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I have document like this:

{
   "_id": ObjectId("4d17c7963ffcf60c1100002f"),
   "title": "Text",
   "params": {
     "brand": "BMW",
     "model": "i3"
    }
}

{
   "_id": ObjectId("4d17c7963ffcf60c1100002f"),
   "title": "Text",
   "params": {
     "brand": "BMW",
     "model": "i5"
    }
}

What i need is the count of every params values. like:

brand
---------
BMW (2)

model
---------
i3 (1)
i5 (1)

I think i have to write map/reduce functions. How can i do this? Thanks.

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Is the set of different params small, finite and known? –  Ian Mercer Dec 27 '10 at 6:32
    
No they are not. Gates VP's solution worked. Thanks. –  cnkt Dec 27 '10 at 11:53

2 Answers 2

up vote 2 down vote accepted

I think i have to write map/reduce functions.

Yes you need a map-reduce for this. For some simple map-reduce examples, please look here.

For your particular case, you first need to change your expectation of the output. The output of the map / reduce is a collection. The collection will look (in your case) something like this:

{ key : { 'brand' : 'bmw' }, value : 2 }
{ key : { 'model' : 'i5' }, value : 1 }

To generate this set you will need a "map" function and a "reduce" function. The "map" function will emit a key and a value. The key is each element of params, the value is the count of 1. The "reduce" function accepts a key and an array of values and returns just a single value. Your question is basically the same as this example on the MongoDB site:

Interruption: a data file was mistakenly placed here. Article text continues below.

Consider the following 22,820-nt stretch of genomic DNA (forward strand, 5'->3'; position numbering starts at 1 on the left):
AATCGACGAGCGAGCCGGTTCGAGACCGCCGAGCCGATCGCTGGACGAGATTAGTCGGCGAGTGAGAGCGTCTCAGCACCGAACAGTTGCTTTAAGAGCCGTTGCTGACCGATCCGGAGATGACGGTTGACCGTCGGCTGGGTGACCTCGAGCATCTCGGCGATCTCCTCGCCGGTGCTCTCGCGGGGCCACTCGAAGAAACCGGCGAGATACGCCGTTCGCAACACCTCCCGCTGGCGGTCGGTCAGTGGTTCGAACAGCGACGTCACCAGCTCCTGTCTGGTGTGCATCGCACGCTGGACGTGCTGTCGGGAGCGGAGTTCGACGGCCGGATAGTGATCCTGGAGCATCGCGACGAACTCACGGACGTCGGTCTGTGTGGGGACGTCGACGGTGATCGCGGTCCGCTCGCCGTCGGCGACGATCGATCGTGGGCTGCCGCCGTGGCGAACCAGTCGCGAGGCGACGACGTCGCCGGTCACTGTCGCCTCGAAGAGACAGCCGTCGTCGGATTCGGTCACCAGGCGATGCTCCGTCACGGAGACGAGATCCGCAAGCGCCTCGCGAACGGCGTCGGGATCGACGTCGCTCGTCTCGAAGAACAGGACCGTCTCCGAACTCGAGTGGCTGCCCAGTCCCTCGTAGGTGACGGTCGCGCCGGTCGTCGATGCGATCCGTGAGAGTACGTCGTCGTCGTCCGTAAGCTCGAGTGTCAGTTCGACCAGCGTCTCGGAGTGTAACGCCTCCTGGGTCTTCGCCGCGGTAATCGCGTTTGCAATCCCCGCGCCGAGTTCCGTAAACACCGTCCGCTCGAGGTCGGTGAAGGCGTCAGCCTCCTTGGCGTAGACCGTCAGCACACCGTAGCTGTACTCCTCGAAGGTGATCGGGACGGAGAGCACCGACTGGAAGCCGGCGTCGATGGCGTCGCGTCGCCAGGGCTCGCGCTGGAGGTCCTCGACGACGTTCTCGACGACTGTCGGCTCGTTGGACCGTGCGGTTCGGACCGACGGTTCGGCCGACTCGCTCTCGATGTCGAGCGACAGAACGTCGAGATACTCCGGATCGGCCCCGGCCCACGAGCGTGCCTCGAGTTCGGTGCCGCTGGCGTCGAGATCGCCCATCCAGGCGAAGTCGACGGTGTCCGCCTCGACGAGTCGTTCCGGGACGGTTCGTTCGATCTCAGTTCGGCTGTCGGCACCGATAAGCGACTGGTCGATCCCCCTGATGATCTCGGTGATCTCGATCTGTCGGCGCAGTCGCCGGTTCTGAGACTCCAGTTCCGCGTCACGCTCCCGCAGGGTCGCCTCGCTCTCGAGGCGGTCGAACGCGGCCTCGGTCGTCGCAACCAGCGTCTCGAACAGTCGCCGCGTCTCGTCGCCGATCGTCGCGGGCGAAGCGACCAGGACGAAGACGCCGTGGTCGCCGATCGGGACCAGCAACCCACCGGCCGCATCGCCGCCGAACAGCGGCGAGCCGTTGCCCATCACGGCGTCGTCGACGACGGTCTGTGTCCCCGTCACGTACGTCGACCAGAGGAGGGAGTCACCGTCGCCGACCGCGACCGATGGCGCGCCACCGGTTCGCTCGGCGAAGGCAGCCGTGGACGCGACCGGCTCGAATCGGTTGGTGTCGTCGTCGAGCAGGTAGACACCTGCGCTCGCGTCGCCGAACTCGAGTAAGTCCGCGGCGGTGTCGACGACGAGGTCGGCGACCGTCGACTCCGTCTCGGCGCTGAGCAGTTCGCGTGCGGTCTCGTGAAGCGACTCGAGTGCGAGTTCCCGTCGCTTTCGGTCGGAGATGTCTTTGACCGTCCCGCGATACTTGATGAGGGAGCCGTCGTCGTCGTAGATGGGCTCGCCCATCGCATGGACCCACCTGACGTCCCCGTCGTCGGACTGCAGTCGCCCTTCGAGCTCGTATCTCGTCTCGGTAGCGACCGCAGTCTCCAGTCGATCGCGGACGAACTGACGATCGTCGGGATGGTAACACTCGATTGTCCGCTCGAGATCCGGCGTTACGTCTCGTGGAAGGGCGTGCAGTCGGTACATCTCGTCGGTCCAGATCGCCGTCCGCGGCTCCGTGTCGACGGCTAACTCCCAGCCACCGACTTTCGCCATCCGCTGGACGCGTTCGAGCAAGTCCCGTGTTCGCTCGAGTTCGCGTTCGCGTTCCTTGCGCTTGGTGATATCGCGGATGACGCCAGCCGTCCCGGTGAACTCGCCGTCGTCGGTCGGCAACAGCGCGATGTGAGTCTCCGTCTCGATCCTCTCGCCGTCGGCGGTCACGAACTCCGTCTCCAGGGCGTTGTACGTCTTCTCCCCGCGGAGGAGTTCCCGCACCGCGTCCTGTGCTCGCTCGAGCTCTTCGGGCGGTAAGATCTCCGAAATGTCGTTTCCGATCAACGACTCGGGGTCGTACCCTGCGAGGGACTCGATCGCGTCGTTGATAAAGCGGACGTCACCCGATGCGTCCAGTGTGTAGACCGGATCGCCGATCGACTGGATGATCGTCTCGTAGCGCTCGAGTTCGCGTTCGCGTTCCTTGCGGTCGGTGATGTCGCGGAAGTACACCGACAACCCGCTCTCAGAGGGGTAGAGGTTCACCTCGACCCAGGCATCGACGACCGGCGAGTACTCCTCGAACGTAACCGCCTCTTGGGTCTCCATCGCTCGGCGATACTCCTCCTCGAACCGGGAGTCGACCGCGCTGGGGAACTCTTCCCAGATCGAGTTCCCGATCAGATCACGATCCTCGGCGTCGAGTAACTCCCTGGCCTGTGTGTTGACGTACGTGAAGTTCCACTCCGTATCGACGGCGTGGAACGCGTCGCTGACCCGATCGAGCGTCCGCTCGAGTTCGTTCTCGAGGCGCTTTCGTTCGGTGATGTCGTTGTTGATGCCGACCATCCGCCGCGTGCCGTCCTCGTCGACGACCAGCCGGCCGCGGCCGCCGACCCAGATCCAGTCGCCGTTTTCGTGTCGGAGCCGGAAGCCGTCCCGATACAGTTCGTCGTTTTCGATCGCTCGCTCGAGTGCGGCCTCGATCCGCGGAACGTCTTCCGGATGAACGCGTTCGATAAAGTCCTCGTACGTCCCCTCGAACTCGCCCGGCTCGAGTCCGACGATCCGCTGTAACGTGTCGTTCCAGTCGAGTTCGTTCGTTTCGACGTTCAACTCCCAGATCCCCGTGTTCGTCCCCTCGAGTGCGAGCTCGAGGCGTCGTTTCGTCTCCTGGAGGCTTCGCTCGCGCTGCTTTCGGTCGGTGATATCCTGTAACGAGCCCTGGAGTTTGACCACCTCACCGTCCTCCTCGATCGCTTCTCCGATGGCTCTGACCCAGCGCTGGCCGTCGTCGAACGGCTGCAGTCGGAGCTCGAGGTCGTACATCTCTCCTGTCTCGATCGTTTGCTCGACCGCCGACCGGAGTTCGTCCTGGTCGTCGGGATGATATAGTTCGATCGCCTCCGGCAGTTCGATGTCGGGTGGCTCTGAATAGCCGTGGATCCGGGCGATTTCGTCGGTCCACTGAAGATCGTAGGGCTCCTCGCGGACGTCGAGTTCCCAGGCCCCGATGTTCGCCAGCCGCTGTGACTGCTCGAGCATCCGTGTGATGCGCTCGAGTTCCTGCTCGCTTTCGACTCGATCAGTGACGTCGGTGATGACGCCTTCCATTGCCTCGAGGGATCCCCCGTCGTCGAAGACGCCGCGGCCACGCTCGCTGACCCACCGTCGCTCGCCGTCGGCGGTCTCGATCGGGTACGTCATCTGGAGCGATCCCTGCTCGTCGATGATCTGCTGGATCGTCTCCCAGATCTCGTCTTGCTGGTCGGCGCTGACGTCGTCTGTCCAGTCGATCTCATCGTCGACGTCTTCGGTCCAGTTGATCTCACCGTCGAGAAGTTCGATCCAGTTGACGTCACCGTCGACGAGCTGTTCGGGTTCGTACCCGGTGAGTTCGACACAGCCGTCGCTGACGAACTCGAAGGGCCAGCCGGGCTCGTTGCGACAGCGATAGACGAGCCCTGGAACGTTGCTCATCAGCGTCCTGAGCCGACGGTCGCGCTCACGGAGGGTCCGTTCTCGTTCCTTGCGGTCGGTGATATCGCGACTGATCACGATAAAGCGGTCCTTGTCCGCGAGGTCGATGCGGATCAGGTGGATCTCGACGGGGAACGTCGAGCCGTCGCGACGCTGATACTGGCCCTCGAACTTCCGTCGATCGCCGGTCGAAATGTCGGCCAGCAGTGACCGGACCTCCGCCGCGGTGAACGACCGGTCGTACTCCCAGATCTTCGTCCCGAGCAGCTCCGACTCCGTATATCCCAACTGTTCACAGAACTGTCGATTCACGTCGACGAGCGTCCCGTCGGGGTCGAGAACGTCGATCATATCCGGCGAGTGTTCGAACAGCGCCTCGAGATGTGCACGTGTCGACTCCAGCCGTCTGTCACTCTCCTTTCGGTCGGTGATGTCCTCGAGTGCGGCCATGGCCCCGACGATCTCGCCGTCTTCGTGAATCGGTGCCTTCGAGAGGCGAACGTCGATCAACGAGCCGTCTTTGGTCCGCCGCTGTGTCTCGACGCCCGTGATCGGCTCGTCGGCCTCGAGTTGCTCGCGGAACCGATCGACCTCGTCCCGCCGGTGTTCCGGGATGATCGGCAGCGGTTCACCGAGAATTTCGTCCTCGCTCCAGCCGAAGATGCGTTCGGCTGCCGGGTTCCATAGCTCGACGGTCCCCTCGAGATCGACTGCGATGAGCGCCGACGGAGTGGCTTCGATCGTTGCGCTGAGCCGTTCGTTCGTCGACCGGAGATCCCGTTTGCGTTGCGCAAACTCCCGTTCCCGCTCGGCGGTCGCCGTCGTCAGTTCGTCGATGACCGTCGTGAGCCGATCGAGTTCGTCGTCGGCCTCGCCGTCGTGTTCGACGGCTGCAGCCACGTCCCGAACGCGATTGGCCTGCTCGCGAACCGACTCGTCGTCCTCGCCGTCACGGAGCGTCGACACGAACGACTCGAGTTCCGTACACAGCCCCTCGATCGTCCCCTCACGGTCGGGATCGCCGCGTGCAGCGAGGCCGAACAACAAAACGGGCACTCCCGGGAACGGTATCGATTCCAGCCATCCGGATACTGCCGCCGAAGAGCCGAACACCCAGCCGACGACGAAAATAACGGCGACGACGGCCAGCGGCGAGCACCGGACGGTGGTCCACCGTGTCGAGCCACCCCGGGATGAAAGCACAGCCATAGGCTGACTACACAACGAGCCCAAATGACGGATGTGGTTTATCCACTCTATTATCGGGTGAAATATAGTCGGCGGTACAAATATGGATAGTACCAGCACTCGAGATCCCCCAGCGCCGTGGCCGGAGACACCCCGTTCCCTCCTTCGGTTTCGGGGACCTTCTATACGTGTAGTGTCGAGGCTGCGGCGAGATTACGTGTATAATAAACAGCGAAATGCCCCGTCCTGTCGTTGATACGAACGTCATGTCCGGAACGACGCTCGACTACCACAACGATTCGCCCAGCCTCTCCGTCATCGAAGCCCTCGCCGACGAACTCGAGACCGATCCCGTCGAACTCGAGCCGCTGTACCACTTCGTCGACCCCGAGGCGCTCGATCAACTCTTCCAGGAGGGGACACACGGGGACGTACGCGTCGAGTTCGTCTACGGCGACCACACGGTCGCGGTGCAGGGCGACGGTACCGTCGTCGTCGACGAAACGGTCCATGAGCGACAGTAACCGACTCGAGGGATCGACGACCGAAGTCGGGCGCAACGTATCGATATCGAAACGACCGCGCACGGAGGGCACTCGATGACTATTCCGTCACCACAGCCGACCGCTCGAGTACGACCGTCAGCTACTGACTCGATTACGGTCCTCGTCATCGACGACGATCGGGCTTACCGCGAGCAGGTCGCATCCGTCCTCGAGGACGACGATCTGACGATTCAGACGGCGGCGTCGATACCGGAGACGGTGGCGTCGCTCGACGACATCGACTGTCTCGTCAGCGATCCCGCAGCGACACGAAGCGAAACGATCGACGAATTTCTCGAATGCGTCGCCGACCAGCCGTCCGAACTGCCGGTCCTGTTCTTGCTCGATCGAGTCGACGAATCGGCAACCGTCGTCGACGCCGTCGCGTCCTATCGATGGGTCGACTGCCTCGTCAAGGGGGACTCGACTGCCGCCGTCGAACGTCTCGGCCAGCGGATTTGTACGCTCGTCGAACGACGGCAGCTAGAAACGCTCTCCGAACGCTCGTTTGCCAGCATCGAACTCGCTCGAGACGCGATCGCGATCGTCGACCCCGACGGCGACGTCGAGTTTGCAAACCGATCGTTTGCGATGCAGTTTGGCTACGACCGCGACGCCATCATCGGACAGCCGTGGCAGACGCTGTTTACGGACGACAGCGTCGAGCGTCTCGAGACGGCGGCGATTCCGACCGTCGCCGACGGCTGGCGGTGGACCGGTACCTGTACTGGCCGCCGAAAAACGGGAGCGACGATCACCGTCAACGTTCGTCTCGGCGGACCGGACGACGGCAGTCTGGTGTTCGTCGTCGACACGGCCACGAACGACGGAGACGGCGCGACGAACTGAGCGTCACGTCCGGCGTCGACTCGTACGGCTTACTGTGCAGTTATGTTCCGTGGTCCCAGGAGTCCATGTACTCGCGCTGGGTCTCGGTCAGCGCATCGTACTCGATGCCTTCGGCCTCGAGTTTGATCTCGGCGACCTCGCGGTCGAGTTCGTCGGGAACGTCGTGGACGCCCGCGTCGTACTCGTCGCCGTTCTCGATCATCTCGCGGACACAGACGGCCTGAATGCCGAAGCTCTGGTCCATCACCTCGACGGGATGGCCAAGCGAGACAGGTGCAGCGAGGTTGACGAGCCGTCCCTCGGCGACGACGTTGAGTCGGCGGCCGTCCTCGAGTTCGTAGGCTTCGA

map = function() {
    if (!this.params) {
        return;
    }
    for (index in this.params) {
        emit(this.params[index], 1);
    }
}

reduce = function(previous, current) {
    var count = 0;

    for (index in current) {
        count += current[index];
    }

    return count;
}
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In your map function enumerate the properties of the params property of the this object. For each property you find call emit with a key that contains both the name of the property and the value of the property. Pass 1 as the value. e.g. emit({'brand','BMW'}, 1) but obviously using variables not constants!

In your reduce function you are passed a key and an array of values. Sum these values and return the sum. Even though the initial array will be all 1's don't be tempted to use the length of the array because the reduce function can be called iteratively.

You can group the results afterwards from the result collection, applying an index if necessary for performance.

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